I've recently been engaged in conversations with people who have expressed concerns about preserving doctrinal purity within their organizations (denominations as well as independent ministries). Some have even gone so far as to express concern about participating in community events with churches whose doctrines differ from their own. Many times the individuals in the local church are confused because they want to serve with believers from other congregations, but they are told by their leaders that they can't on the grounds of doctrinal concerns. This is not new. I've had dialogue for many years with those who take this position.
Before anyone says, "You have to stand for something or you don't stand for anything," let me state that I take my denomination's doctrinal distinctives very seriously. I am a Wesleyan because I believe that the Wesleyan-Arminian distinctives are both biblical and liberating. I do not look down on those who embrace a different theological background. I simply love the doctrine of my church.
That being said, I have to address the real issue: What's really important? When all is said and done, we who are Christ-followers will stand before the Lord Himself and be judged, not according to the organization or doctrine we embraced, but on what we did with Jesus. Did we receive the free gift of eternal life from the Savior? Or did we attempt to live a good life with the hopes that would be enough? I recently officiated a funeral for a man I barely knew and I have no idea of his stand with Christ. All I could do as I led the service was to share with his family and friends how they could know Jesus and why they needed to know Him. I didn't talk about my church; I talked about Jesus. I tried to offer them the hope of Jesus.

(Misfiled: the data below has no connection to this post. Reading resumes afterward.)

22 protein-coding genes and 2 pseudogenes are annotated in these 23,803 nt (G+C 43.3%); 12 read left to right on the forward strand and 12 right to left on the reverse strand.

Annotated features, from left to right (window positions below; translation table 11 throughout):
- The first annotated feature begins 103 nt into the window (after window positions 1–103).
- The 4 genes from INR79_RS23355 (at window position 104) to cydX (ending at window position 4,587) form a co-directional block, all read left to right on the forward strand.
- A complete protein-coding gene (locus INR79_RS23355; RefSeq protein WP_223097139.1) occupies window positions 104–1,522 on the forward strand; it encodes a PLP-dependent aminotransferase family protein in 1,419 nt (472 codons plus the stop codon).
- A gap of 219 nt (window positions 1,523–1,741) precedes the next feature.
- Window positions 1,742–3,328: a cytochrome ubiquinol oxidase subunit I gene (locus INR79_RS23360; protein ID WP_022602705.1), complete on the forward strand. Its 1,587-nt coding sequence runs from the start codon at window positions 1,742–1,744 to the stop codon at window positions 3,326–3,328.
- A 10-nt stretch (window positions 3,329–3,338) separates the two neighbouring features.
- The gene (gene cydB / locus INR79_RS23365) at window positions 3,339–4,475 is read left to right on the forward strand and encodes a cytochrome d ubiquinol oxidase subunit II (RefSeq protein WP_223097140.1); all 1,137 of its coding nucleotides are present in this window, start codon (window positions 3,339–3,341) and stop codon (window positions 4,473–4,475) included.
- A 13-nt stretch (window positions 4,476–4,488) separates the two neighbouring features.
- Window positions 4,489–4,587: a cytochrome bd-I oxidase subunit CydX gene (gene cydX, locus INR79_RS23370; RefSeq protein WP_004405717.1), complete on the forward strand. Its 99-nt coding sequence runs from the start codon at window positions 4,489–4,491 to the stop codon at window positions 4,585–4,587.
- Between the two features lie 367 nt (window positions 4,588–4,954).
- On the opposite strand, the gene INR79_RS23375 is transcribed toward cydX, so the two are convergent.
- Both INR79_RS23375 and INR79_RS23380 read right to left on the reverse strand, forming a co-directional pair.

So what's my point? It's all about Jesus. The church at Corinth had a bunch of issues, rooted in their lack of understanding of salvation. In the first chapter of his letter to the believers there, Paul addressed their divisions: they were arguing over who it was they were following and who baptized who - I would call these doctrinal divisions within the Church. Paul's answer? "For the message of the cross is foolishness to those who are perishing, but to us who are being saved it is the power of God." (1:18)
Let's not be divided over little things. All believers everywhere are one Church! I know the Wesleyans won't have a private corner in glory, and I'm sure your denomination or independent church won't either. Embrace your distinctives - they are what make you unique. But embrace other Christ-followers even more. Then the world will know real faith. Jesus said, "A new command I give you: Love one another. As I have loved you, so you must love one another. By this all men will know that you are my disciples, if you love one another" (John 13:34-35).